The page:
Migrant integration: research on immigration legal advice Services - Section 1: introduction
Research on the adequacy and availability of legal advice services for forced migrants living in Wales.
In this page
The aim of the research was to:
- provide a detailed overview of current immigration legal advice services provided to forced migrants living in Wales
- determine how well immigration legal advice provided to forced migrants living in Wales offers adequate and timely support; to include an assessment of:
- what works well in the provision of immigration legal advice to forced migrants living in Wales, and what gaps exist in this provision (to include mapping the availability of current immigration legal advice services on offer to regular migrants in Wales)
- what challenges/barriers and/or facilitators exist in the provision of immigration legal advice to forced migrants living in Wales
- how well immigration legal advice provided to forced migrants living in Wales is offering adequate and timely support to those subject to varying immigration statuses, and those facing particular vulnerabilities, such as migrants that are children, LGBTQ+ and/or disabled
- the impact of the UK Government’s decision to reform legal aid provision on the availability and adequacy of immigration legal advice provided to forced migrants living in Wales
- the role of Welsh Government, Local Authorities and public service partners in providing a strategic and co-ordinating lead to ensure sufficient, quality immigration legal advice services to forced migrants living in Wales
- propose viable, evidence informed actions/recommendations for future policy development which could improve the immigration legal advice services provided to forced migrants living in Wales and address the gaps identified in this review
The research focuses on ‘forced migrants’. The International Organisation for Migration defines forced migration as “a migratory movement which, although the drivers can be diverse, involves force, compulsion, or coercion” (IOM, 2019). This is clearly broader than only refugees, asylum seekers and people who are trafficked, although these are generally seen as the core groups. The report applies a broad definition of ‘forced migrants’, including:
- refugees, whether they applied for asylum in the UK or were resettled, including unaccompanied children, and those admitted via the Afghan evacuation, Ukraine schemes, or the visa scheme for Hong Kong residents with British National Overseas status
- asylum seekers, including those whose applications have been refused and who want to make a fresh asylum application or an alternative human rights application
- people granted humanitarian or other international protection
- victims of trafficking or modern slavery who are not UK nationals
- non-UK nationals in prisons who potentially face deportation action and wish to resist it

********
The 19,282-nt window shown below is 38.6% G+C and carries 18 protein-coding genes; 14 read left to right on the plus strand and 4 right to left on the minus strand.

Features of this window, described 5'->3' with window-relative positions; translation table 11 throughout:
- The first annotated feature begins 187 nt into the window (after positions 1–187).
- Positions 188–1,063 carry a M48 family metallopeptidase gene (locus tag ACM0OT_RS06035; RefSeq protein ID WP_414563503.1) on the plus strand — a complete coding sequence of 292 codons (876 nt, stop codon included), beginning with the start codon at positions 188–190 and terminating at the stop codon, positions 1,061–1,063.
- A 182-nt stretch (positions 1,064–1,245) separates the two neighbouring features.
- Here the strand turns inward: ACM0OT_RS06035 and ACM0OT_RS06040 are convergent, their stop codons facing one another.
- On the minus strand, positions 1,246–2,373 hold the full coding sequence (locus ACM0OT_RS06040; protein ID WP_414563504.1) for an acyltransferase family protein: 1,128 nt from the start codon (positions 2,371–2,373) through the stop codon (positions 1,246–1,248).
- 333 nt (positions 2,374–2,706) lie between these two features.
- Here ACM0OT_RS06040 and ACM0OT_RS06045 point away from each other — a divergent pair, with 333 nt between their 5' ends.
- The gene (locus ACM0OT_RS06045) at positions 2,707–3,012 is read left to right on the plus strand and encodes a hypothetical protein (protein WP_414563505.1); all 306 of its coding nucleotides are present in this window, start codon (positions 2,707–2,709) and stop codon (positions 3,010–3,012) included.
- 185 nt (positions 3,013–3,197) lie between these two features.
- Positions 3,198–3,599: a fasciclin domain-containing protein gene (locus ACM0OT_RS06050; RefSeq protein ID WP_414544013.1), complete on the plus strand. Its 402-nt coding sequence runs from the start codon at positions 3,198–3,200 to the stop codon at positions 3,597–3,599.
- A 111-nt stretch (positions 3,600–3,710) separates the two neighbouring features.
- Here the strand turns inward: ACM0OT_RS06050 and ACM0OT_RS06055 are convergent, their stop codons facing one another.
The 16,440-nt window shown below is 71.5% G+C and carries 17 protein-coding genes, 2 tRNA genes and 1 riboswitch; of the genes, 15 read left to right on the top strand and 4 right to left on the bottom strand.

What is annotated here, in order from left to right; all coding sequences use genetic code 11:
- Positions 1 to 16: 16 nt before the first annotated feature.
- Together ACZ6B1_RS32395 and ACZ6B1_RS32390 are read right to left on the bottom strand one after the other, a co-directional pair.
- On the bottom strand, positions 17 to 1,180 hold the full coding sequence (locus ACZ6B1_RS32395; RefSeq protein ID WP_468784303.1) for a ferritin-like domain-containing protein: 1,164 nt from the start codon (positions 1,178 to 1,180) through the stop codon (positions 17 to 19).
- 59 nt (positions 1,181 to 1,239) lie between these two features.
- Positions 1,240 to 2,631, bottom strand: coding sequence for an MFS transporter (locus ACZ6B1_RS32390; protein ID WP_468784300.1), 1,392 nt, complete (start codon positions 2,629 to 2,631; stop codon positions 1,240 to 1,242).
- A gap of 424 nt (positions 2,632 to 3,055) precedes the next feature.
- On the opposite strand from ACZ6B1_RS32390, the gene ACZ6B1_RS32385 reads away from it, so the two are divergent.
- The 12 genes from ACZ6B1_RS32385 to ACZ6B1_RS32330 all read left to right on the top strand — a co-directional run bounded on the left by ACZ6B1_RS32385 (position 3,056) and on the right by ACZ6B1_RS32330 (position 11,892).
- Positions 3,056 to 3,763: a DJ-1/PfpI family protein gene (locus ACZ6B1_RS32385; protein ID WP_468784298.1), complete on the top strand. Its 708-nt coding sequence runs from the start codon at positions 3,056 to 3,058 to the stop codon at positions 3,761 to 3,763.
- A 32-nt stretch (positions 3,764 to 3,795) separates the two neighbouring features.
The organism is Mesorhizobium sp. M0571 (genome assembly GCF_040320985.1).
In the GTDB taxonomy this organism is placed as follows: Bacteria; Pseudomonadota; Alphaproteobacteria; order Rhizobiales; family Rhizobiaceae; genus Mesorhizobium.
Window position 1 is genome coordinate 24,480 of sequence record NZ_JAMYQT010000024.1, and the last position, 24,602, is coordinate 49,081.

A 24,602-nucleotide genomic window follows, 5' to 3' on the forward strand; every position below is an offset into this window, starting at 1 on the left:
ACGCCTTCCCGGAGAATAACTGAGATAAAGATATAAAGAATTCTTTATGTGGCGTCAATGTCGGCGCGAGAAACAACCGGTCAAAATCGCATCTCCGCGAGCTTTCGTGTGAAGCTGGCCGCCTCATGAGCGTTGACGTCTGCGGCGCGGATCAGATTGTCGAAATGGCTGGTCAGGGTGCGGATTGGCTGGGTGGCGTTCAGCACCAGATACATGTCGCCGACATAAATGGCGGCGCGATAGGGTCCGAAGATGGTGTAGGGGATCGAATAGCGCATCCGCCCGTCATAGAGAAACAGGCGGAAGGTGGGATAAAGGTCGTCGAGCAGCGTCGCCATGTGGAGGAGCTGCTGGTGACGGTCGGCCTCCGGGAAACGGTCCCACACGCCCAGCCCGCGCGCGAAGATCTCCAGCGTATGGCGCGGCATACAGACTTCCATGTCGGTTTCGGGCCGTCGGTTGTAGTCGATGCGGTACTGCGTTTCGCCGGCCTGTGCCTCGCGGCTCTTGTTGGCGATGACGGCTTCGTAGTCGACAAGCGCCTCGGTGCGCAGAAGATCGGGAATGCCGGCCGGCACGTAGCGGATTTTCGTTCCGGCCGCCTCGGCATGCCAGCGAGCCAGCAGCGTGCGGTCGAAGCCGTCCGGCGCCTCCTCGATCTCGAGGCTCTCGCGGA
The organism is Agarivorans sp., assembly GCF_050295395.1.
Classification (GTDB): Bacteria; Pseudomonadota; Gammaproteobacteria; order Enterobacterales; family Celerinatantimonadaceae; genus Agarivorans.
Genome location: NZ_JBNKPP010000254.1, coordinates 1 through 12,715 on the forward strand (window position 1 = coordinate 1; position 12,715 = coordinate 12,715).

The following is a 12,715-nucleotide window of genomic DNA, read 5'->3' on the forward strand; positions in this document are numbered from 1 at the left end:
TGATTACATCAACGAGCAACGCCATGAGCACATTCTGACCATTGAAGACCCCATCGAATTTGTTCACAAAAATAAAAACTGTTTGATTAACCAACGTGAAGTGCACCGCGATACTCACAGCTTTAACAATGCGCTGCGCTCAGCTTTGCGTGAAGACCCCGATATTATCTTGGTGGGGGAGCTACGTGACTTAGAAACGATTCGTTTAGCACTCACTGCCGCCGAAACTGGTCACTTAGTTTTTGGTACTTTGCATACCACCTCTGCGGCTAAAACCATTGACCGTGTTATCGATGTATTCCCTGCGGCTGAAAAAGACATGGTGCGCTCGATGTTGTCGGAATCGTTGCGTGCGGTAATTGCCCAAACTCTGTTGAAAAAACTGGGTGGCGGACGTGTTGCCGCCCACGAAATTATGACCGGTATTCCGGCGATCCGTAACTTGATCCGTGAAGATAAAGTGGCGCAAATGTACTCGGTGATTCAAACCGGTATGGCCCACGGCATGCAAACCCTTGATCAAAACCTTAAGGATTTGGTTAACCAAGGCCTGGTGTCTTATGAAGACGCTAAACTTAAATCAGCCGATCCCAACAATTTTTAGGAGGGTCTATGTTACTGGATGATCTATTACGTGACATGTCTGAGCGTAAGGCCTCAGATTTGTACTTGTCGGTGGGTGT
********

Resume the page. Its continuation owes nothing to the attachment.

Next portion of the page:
- victims of domestic violence whose immigration status depends on their relationship in the UK and who are therefore placed into precarious immigration status as a result of abuse, notwithstanding that they may have initially migrated as a matter of choice
- children and young people who were brought to or born in the UK without immigration status and who therefore live as undocumented people through no choice of their own
In all of these scenarios there is an element of compulsion or coercion, and constrained choice in relation to migratory movements, whether past or potential. People also move between categories so that, for example, a person whose asylum claim is refused may later be eligible to regularise their status based on private or family life or long residence in the UK, needing non-asylum immigration advice to do so. Much of this is outside the scope of legal aid, making it difficult to access advice or casework.
The research brief also requires a mapping of legal advice services available for regular migrants. Given that there is such a small pool of advisers in Wales, meaning that capacity is stretched for all immigration and asylum advice, it is important to take an inclusive view. The report aims to make clear which findings and recommendations relate to which group/s.
It is a criminal offence to offer immigration legal advice in the UK unless regulated by the Office of the Immigration Services Commissioner (OISC) or qualified as a solicitor, barrister or legal executive. The OISC framework is divided into two: Asylum and Protection, and Immigration, and advisers may hold one or both accreditations at levels one (basic advice only), two (advice and applications) or three (applications and representation, including appeals). Those wishing to do legal aid work must hold a contract with the Legal Aid Agency (LAA), which covers England and Wales. The scope of legal aid is very limited, covering asylum applications and appeals, some domestic violence and trafficking work, separated children’s cases and, subject to an application for Exceptional Case Funding, cases where there is a risk of a breach of protected human rights if a person cannot access legal aid. Almost all non-asylum immigration work is outside the scope of legal aid (unlike in Scotland), so other income sources must be used to fund free advice.
The structure of the report is as follows:
- section 2 sets out the methodology adopted for the research, outlining the data collection strategies
- section 3 sets out key findings which emerged from the research
- section 4 discusses the conclusions, in the form of answers to the detailed research questions posed, and a brief discussion of limitations and further research which might be helpful
- section 5 details the recommendations for a range of bodies